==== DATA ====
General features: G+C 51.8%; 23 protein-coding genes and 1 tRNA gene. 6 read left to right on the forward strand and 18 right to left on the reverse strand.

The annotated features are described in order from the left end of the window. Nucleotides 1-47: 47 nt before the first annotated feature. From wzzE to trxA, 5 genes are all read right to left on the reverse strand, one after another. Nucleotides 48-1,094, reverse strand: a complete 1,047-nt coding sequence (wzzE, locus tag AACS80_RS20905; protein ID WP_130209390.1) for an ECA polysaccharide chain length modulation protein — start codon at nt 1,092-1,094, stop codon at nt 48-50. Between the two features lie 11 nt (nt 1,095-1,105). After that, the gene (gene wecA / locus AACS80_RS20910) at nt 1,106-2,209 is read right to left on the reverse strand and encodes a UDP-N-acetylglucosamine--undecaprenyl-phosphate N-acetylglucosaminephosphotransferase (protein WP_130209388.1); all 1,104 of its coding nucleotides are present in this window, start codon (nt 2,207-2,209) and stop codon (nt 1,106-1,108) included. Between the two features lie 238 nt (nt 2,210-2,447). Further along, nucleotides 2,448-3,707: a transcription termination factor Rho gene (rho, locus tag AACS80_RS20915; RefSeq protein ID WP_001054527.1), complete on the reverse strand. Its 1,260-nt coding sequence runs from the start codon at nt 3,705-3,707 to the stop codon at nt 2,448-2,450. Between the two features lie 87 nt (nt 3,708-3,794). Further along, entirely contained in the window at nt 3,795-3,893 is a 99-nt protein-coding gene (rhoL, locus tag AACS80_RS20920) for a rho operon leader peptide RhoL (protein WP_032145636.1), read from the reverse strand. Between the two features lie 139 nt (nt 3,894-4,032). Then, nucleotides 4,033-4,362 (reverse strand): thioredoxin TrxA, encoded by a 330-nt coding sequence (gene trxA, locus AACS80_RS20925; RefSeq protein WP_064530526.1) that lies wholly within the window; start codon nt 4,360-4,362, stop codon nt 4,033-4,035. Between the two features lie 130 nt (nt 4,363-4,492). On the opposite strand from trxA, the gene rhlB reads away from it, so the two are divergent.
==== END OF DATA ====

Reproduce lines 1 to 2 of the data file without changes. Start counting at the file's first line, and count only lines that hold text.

General features: G+C 51.8%; 23 protein-coding genes and 1 tRNA gene. 6 read left to right on the forward strand and 18 right to left on the reverse strand.

The annotated features are described in order from the left end of the window. Nucleotides 1-47: 47 nt before the first annotated feature. From wzzE to trxA, 5 genes are all read right to left on the reverse strand, one after another. Nucleotides 48-1,094, reverse strand: a complete 1,047-nt coding sequence (wzzE, locus tag AACS80_RS20905; protein ID WP_130209390.1) for an ECA polysaccharide chain length modulation protein — start codon at nt 1,092-1,094, stop codon at nt 48-50. Between the two features lie 11 nt (nt 1,095-1,105). After that, the gene (gene wecA / locus AACS80_RS20910) at nt 1,106-2,209 is read right to left on the reverse strand and encodes a UDP-N-acetylglucosamine--undecaprenyl-phosphate N-acetylglucosaminephosphotransferase (protein WP_130209388.1); all 1,104 of its coding nucleotides are present in this window, start codon (nt 2,207-2,209) and stop codon (nt 1,106-1,108) included. Between the two features lie 238 nt (nt 2,210-2,447). Further along, nucleotides 2,448-3,707: a transcription termination factor Rho gene (rho, locus tag AACS80_RS20915; RefSeq protein ID WP_001054527.1), complete on the reverse strand. Its 1,260-nt coding sequence runs from the start codon at nt 3,705-3,707 to the stop codon at nt 2,448-2,450. Between the two features lie 87 nt (nt 3,708-3,794). Further along, entirely contained in the window at nt 3,795-3,893 is a 99-nt protein-coding gene (rhoL, locus tag AACS80_RS20920) for a rho operon leader peptide RhoL (protein WP_032145636.1), read from the reverse strand. Between the two features lie 139 nt (nt 3,894-4,032). Then, nucleotides 4,033-4,362 (reverse strand): thioredoxin TrxA, encoded by a 330-nt coding sequence (gene trxA, locus AACS80_RS20925; RefSeq protein WP_064530526.1) that lies wholly within the window; start codon nt 4,360-4,362, stop codon nt 4,033-4,035. Between the two features lie 130 nt (nt 4,363-4,492). On the opposite strand from trxA, the gene rhlB reads away from it, so the two are divergent.